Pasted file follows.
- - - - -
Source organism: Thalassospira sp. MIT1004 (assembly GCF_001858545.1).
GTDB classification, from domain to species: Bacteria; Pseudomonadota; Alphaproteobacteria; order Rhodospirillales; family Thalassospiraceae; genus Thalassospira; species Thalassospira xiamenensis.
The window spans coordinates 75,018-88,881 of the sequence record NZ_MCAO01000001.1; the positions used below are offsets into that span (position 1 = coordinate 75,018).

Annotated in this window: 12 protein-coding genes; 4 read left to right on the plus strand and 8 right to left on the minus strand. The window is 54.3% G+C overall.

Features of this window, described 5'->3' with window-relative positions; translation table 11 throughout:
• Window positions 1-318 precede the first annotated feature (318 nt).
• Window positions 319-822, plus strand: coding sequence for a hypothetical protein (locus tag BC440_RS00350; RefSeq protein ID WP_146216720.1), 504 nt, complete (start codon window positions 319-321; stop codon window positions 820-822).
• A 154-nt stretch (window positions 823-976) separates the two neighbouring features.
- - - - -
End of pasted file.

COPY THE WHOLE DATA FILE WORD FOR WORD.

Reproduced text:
Source organism: Thalassospira sp. MIT1004 (assembly GCF_001858545.1).
GTDB classification, from domain to species: Bacteria; Pseudomonadota; Alphaproteobacteria; order Rhodospirillales; family Thalassospiraceae; genus Thalassospira; species Thalassospira xiamenensis.
The window spans coordinates 75,018-88,881 of the sequence record NZ_MCAO01000001.1; the positions used below are offsets into that span (position 1 = coordinate 75,018).

Annotated in this window: 12 protein-coding genes; 4 read left to right on the plus strand and 8 right to left on the minus strand. The window is 54.3% G+C overall.

Features of this window, described 5'->3' with window-relative positions; translation table 11 throughout:
• Window positions 1-318 precede the first annotated feature (318 nt).
• Window positions 319-822, plus strand: coding sequence for a hypothetical protein (locus tag BC440_RS00350; RefSeq protein ID WP_146216720.1), 504 nt, complete (start codon window positions 319-321; stop codon window positions 820-822).
• A 154-nt stretch (window positions 823-976) separates the two neighbouring features.